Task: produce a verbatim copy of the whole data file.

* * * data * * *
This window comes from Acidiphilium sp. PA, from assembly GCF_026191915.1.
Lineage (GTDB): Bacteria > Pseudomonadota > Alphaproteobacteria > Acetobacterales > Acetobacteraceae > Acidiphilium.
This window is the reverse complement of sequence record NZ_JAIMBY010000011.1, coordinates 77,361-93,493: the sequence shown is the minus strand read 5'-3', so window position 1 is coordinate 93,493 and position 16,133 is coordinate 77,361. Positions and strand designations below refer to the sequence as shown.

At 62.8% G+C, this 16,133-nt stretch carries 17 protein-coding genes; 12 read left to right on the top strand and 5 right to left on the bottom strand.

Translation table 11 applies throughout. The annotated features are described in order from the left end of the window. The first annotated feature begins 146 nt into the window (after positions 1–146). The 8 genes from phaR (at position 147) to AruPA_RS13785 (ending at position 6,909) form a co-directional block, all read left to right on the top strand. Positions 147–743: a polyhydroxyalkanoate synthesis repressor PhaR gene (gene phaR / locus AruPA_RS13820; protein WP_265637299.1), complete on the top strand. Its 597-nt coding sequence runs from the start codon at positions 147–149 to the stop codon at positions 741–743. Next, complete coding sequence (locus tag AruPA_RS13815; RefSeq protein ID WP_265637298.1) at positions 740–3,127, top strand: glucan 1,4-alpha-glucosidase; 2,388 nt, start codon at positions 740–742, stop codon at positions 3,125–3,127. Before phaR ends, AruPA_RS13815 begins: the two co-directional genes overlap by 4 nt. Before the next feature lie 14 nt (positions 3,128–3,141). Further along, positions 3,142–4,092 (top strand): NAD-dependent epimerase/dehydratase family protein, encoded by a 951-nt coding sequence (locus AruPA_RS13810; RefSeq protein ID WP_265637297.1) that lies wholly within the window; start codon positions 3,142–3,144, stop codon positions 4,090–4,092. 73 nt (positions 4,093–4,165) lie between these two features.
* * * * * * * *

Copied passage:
This window comes from Acidiphilium sp. PA, from assembly GCF_026191915.1.
Lineage (GTDB): Bacteria > Pseudomonadota > Alphaproteobacteria > Acetobacterales > Acetobacteraceae > Acidiphilium.
This window is the reverse complement of sequence record NZ_JAIMBY010000011.1, coordinates 77,361-93,493: the sequence shown is the minus strand read 5'-3', so window position 1 is coordinate 93,493 and position 16,133 is coordinate 77,361. Positions and strand designations below refer to the sequence as shown.

At 62.8% G+C, this 16,133-nt stretch carries 17 protein-coding genes; 12 read left to right on the top strand and 5 right to left on the bottom strand.

Translation table 11 applies throughout. The annotated features are described in order from the left end of the window. The first annotated feature begins 146 nt into the window (after positions 1–146). The 8 genes from phaR (at position 147) to AruPA_RS13785 (ending at position 6,909) form a co-directional block, all read left to right on the top strand. Positions 147–743: a polyhydroxyalkanoate synthesis repressor PhaR gene (gene phaR / locus AruPA_RS13820; protein WP_265637299.1), complete on the top strand. Its 597-nt coding sequence runs from the start codon at positions 147–149 to the stop codon at positions 741–743. Next, complete coding sequence (locus tag AruPA_RS13815; RefSeq protein ID WP_265637298.1) at positions 740–3,127, top strand: glucan 1,4-alpha-glucosidase; 2,388 nt, start codon at positions 740–742, stop codon at positions 3,125–3,127. Before phaR ends, AruPA_RS13815 begins: the two co-directional genes overlap by 4 nt. Before the next feature lie 14 nt (positions 3,128–3,141). Further along, positions 3,142–4,092 (top strand): NAD-dependent epimerase/dehydratase family protein, encoded by a 951-nt coding sequence (locus AruPA_RS13810; RefSeq protein ID WP_265637297.1) that lies wholly within the window; start codon positions 3,142–3,144, stop codon positions 4,090–4,092. 73 nt (positions 4,093–4,165) lie between these two features.